In addition, and in anticipation of the next phase, the inspectors classify the images of defective product by the various defect types. The human interpretation of each image is still required in order to build up a library of images that comprise a specific defect type or types.

3. Machine learning from classified images

At this point in the implementation, we have a truly hybrid inspection system in full operation. Automatic image capture combines with human assessment for defect detection and classification. However, we have yet to meet the ultimate goal of replacing the human inspector with a fully automated system.

The key to reaching the final goal is the employment of the latest advancements in the field of machine learning. We will not go into detail here about artificial intelligence and the algorithms of the machine learning discipline. However, it is important to understand the essence – to “teach” a machine to make the same decisions a human does through the processing of sufficient amounts of pre-classified data such that the machine can make the same classification decisions with the same accuracy as the human on any new unclassified data that it is presented with. In other words, if we can develop the right model using enough quality data, we can develop an algorithm to do what the human does now.

For ACME, ATS’ M+ technology is building an image library classified by the master-certified inspectors. ATS is concurrently developing a reliable machine learning algorithm – the other part of the ATS M+ solution. With the image library, it is not necessary to wait for 5k–10k reject images to be processed. ATS creates the model in the background using the data as it becomes available and recycling the library images. With unique approaches and proper algorithm development, it is possible to produce a reliable model with less data.

4. Parallel validation

The challenge now for both ACME and ATS is to prove that the automated inspection system with the machine learning algorithm is as robust and reliable as the current manual inspection. If ACME sells a defective syringe, the end customer is likely to complain and, worst case, a regulatory agency may order a product recall – a very expensive proposition.

The concept of parallel validation involves concurrently running the existing system and the desired future-state system and comparing the results – in this example, the existing manual inspection by the master-certified inspector and the proposed ATS M+ solution. At this point in the phased approach, the inspectors are still classifying all the images collected on the line and dispositioning the syringes accordingly – ACME has not relieved them of that duty, and will not be doing so until the verification that the algorithm is just as good as human judgement is complete (Figure 3).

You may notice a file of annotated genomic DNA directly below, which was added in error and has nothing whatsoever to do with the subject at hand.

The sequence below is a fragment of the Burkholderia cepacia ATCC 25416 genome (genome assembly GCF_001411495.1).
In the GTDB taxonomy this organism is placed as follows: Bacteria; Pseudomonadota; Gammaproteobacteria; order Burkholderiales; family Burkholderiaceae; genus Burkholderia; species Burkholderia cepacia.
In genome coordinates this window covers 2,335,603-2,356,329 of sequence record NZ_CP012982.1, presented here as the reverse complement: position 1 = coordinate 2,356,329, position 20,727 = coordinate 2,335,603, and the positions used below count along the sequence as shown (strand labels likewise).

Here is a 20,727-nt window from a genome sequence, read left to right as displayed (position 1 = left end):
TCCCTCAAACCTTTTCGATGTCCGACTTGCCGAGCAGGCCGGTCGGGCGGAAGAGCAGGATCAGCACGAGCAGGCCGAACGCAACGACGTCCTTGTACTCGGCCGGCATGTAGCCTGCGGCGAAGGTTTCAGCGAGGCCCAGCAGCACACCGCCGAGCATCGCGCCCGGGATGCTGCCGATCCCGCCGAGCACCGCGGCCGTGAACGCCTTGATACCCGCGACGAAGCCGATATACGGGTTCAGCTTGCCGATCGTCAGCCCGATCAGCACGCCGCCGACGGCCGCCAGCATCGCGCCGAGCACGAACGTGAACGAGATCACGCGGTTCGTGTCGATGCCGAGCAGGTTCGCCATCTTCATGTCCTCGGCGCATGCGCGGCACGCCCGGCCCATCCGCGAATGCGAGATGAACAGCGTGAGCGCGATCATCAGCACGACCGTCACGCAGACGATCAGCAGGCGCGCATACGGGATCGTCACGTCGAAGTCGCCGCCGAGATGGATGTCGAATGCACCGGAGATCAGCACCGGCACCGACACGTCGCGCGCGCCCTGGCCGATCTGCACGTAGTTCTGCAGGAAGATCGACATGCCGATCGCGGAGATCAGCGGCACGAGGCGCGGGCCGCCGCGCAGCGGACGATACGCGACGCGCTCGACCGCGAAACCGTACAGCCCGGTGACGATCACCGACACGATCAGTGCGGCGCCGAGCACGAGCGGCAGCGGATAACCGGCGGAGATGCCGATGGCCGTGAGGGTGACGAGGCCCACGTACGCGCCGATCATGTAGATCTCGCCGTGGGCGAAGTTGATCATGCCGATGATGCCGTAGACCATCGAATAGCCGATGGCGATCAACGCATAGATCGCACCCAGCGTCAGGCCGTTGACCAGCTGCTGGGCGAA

Figure 3: Phased approach and parallel validation in syringe manufacturing.

Once the capability of the machine learning model is established through test cases and verification processes, it is set into operation in parallel with the inspection team. Now, both the inspectors and the ATS M+ solution process every syringe image. The inspectors’ and the algorithm’s determinations are compared, although the inspectors make the final disposition decision. Further, ACME chooses to pass the same images of defective parts past different inspectors to determine if all inspectors will make the same disposition decision and whether refinement of the definition or alterations to the machine learning model are required. ACME retains full decision-making capability based on these results as to when and if the transition is made to fully automatic inspection. ACME can test the model on the images captured since the beginning of the project. It can continue to test the model with concurrent validation until it is satisfied with the performance. This data-based approach to validating the equivalency and capability of the automated solution provides ACME with the confidence to support a switch to machine inspection.